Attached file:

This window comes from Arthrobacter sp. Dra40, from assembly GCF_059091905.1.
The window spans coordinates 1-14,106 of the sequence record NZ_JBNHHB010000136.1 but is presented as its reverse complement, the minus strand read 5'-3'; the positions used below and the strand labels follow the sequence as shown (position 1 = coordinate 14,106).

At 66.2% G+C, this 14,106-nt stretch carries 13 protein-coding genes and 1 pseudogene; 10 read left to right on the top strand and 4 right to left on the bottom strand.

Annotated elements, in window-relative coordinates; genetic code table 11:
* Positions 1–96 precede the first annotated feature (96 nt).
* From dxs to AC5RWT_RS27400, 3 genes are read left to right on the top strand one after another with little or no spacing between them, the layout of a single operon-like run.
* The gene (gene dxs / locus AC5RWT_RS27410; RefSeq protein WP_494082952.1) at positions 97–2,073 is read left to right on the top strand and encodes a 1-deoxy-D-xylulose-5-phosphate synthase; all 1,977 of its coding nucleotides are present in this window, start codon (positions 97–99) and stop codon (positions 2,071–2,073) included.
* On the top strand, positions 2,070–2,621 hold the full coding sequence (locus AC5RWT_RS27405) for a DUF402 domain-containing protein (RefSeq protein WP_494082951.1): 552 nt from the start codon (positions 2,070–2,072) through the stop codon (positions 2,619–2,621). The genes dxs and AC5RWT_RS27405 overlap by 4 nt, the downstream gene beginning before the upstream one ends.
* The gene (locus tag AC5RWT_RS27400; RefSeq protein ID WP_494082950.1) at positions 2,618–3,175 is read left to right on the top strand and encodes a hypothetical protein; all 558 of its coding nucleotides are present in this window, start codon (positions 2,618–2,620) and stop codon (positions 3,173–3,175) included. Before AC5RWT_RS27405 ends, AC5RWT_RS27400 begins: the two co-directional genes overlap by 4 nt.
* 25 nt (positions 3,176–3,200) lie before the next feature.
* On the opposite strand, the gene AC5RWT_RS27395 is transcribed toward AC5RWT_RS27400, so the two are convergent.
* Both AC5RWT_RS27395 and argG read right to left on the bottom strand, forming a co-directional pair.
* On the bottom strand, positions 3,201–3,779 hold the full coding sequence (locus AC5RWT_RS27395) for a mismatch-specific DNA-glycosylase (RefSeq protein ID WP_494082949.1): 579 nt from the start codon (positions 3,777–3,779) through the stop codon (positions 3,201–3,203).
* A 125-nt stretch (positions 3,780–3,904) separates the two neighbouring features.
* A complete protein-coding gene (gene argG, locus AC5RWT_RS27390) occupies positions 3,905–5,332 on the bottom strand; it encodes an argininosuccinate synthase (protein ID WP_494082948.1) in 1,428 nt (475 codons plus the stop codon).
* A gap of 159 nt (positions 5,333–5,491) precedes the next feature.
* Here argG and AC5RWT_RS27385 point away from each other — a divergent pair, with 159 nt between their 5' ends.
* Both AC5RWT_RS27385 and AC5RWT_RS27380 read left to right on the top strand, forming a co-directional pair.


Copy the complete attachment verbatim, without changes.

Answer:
This window comes from Arthrobacter sp. Dra40, from assembly GCF_059091905.1.
The window spans coordinates 1-14,106 of the sequence record NZ_JBNHHB010000136.1 but is presented as its reverse complement, the minus strand read 5'-3'; the positions used below and the strand labels follow the sequence as shown (position 1 = coordinate 14,106).

At 66.2% G+C, this 14,106-nt stretch carries 13 protein-coding genes and 1 pseudogene; 10 read left to right on the top strand and 4 right to left on the bottom strand.

Annotated elements, in window-relative coordinates; genetic code table 11:
* Positions 1–96 precede the first annotated feature (96 nt).
* From dxs to AC5RWT_RS27400, 3 genes are read left to right on the top strand one after another with little or no spacing between them, the layout of a single operon-like run.
* The gene (gene dxs / locus AC5RWT_RS27410; RefSeq protein WP_494082952.1) at positions 97–2,073 is read left to right on the top strand and encodes a 1-deoxy-D-xylulose-5-phosphate synthase; all 1,977 of its coding nucleotides are present in this window, start codon (positions 97–99) and stop codon (positions 2,071–2,073) included.
* On the top strand, positions 2,070–2,621 hold the full coding sequence (locus AC5RWT_RS27405) for a DUF402 domain-containing protein (RefSeq protein WP_494082951.1): 552 nt from the start codon (positions 2,070–2,072) through the stop codon (positions 2,619–2,621). The genes dxs and AC5RWT_RS27405 overlap by 4 nt, the downstream gene beginning before the upstream one ends.
* The gene (locus tag AC5RWT_RS27400; RefSeq protein ID WP_494082950.1) at positions 2,618–3,175 is read left to right on the top strand and encodes a hypothetical protein; all 558 of its coding nucleotides are present in this window, start codon (positions 2,618–2,620) and stop codon (positions 3,173–3,175) included. Before AC5RWT_RS27405 ends, AC5RWT_RS27400 begins: the two co-directional genes overlap by 4 nt.
* 25 nt (positions 3,176–3,200) lie before the next feature.
* On the opposite strand, the gene AC5RWT_RS27395 is transcribed toward AC5RWT_RS27400, so the two are convergent.
* Both AC5RWT_RS27395 and argG read right to left on the bottom strand, forming a co-directional pair.
* On the bottom strand, positions 3,201–3,779 hold the full coding sequence (locus AC5RWT_RS27395) for a mismatch-specific DNA-glycosylase (RefSeq protein ID WP_494082949.1): 579 nt from the start codon (positions 3,777–3,779) through the stop codon (positions 3,201–3,203).
* A 125-nt stretch (positions 3,780–3,904) separates the two neighbouring features.
* A complete protein-coding gene (gene argG, locus AC5RWT_RS27390) occupies positions 3,905–5,332 on the bottom strand; it encodes an argininosuccinate synthase (protein ID WP_494082948.1) in 1,428 nt (475 codons plus the stop codon).
* A gap of 159 nt (positions 5,333–5,491) precedes the next feature.
* Here argG and AC5RWT_RS27385 point away from each other — a divergent pair, with 159 nt between their 5' ends.
* Both AC5RWT_RS27385 and AC5RWT_RS27380 read left to right on the top strand, forming a co-directional pair.